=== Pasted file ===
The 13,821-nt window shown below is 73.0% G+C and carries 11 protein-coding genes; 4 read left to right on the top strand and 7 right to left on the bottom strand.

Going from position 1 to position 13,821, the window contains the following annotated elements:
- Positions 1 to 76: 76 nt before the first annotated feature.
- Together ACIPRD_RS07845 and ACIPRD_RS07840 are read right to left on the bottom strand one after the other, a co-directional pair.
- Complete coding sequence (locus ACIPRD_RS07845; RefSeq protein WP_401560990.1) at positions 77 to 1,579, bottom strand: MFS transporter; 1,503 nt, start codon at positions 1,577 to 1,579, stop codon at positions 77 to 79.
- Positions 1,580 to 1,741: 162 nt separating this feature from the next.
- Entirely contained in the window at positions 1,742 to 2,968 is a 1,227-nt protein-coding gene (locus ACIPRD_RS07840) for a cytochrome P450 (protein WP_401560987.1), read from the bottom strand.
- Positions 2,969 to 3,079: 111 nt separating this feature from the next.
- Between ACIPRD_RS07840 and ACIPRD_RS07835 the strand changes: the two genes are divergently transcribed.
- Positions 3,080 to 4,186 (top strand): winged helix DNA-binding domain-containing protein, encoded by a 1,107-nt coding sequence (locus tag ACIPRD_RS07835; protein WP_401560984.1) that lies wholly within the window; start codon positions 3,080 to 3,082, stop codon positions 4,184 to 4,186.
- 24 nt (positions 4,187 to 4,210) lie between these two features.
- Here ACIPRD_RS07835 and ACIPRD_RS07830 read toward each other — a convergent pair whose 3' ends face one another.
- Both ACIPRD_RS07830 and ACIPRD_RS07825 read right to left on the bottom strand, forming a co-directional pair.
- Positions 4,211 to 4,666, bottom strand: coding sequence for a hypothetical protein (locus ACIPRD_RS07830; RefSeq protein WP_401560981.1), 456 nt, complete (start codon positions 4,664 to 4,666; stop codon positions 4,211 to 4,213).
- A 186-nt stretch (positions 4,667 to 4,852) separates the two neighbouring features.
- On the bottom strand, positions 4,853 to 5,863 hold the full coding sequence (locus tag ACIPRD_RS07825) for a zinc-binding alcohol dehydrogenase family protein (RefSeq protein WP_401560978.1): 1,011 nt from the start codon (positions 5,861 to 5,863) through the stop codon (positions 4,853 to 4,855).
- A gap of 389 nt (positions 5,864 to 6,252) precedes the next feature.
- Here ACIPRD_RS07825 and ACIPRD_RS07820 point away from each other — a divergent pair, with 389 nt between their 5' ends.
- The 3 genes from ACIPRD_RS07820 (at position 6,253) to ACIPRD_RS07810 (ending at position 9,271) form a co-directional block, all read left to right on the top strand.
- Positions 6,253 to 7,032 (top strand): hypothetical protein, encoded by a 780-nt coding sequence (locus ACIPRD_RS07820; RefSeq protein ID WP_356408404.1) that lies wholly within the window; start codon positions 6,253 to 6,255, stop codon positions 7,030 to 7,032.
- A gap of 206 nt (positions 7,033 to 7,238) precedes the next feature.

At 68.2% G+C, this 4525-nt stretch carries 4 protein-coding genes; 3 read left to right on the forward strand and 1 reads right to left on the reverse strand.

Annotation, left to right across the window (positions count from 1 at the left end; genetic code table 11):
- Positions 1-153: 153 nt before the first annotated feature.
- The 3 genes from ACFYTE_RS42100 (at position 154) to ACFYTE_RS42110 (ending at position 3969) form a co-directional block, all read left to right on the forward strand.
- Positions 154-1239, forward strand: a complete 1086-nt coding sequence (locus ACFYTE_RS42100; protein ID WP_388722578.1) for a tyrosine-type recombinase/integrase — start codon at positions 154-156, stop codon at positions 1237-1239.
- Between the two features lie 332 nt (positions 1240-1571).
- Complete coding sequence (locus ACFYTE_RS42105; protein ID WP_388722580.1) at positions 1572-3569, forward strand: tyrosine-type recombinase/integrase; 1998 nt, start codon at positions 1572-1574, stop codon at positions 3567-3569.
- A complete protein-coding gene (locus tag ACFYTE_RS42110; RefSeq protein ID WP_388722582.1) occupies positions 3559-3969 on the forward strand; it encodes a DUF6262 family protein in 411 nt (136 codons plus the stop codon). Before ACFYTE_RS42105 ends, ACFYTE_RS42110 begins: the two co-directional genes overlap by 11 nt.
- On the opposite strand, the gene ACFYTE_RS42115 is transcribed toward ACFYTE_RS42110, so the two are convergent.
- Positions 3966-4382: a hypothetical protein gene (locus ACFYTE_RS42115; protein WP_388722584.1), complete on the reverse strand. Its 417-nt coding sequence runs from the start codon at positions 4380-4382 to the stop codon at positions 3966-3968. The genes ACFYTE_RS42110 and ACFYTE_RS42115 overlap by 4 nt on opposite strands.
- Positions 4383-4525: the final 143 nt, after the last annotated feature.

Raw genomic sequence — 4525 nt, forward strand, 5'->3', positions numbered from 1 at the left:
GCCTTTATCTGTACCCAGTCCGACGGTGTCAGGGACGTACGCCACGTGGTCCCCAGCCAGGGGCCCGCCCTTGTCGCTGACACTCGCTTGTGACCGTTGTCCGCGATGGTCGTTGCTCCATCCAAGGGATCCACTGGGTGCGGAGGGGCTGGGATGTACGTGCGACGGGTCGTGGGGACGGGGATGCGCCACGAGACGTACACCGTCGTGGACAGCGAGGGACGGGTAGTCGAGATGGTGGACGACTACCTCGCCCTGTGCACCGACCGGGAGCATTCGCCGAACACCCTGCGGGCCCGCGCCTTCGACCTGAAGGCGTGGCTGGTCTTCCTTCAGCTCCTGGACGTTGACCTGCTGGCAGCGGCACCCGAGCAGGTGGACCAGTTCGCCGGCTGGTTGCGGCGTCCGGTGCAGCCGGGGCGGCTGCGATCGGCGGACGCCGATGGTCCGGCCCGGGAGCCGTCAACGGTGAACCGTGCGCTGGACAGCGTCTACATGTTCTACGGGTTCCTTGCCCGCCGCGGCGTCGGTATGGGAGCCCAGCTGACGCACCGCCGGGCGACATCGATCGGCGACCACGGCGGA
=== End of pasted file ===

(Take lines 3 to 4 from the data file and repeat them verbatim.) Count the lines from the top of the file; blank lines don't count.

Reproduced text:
- Positions 1 to 76: 76 nt before the first annotated feature.
- Together ACIPRD_RS07845 and ACIPRD_RS07840 are read right to left on the bottom strand one after the other, a co-directional pair.